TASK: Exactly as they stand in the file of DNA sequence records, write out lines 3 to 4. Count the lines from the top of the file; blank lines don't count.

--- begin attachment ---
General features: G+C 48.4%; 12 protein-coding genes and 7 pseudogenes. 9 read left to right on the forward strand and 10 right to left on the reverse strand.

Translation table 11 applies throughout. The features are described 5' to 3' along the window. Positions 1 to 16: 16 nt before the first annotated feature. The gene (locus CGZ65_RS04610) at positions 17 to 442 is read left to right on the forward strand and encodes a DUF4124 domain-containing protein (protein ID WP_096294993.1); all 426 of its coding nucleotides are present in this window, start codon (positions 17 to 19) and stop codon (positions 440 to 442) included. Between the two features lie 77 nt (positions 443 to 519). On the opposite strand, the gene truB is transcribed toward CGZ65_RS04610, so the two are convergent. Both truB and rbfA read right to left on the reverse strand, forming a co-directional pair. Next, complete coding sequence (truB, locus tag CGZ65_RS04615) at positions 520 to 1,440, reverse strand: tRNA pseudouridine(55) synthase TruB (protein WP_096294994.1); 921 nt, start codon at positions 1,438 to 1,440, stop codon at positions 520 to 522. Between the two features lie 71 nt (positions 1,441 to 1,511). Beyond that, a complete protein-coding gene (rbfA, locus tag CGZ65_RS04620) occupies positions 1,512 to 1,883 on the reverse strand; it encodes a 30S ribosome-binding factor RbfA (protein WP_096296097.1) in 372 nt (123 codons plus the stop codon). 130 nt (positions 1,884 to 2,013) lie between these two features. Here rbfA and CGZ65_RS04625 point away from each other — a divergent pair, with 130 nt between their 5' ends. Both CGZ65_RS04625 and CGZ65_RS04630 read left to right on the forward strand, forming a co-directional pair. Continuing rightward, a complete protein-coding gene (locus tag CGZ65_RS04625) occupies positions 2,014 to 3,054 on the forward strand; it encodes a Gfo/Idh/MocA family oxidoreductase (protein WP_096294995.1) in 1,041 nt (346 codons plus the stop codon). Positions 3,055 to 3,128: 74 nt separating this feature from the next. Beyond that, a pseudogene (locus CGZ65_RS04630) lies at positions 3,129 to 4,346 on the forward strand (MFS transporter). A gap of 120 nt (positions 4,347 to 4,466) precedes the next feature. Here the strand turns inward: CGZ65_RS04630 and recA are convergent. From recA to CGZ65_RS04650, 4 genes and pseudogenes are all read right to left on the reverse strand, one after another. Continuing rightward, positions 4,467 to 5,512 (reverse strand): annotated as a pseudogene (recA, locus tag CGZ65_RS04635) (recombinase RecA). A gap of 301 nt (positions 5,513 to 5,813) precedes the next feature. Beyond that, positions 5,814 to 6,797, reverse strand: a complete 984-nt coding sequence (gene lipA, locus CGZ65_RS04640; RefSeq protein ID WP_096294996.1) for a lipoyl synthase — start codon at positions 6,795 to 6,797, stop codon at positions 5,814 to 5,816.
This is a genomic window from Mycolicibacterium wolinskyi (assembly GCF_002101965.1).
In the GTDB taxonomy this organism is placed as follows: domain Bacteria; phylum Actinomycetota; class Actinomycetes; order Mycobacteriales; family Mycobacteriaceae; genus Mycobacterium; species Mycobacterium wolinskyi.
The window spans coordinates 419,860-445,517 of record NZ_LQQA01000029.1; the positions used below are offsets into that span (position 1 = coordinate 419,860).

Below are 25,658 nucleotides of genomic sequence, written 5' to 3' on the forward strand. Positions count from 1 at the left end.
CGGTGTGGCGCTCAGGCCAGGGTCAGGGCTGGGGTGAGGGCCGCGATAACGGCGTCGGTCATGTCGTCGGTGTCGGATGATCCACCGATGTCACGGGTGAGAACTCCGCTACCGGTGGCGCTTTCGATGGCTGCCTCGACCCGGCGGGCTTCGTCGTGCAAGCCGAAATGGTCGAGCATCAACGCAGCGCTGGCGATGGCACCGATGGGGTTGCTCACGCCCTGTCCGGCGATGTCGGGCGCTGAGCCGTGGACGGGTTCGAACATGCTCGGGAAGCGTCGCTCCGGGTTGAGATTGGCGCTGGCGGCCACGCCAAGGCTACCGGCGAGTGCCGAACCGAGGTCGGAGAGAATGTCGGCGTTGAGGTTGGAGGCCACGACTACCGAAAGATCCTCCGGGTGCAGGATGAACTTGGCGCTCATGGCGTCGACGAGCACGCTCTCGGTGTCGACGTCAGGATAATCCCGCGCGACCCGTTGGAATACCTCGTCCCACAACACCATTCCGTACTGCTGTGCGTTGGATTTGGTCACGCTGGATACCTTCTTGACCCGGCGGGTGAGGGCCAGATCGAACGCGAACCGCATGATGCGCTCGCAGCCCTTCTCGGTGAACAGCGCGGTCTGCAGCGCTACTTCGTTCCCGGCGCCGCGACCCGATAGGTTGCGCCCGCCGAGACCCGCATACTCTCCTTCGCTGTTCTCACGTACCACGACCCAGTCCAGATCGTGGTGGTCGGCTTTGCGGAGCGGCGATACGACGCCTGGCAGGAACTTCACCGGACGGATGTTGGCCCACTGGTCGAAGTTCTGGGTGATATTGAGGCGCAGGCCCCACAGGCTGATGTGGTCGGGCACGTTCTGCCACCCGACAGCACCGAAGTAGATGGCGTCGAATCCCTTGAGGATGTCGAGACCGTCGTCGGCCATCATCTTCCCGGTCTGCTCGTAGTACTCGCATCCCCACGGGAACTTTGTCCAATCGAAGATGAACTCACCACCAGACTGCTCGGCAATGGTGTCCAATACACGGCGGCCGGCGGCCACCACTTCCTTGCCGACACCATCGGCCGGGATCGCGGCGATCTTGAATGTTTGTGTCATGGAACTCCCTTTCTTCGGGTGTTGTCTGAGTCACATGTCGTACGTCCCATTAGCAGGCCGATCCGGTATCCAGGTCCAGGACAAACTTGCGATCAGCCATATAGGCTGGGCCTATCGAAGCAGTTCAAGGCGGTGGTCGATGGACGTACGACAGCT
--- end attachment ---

This is a genomic window from Mycolicibacterium wolinskyi (assembly GCF_002101965.1).
In the GTDB taxonomy this organism is placed as follows: domain Bacteria; phylum Actinomycetota; class Actinomycetes; order Mycobacteriales; family Mycobacteriaceae; genus Mycobacterium; species Mycobacterium wolinskyi.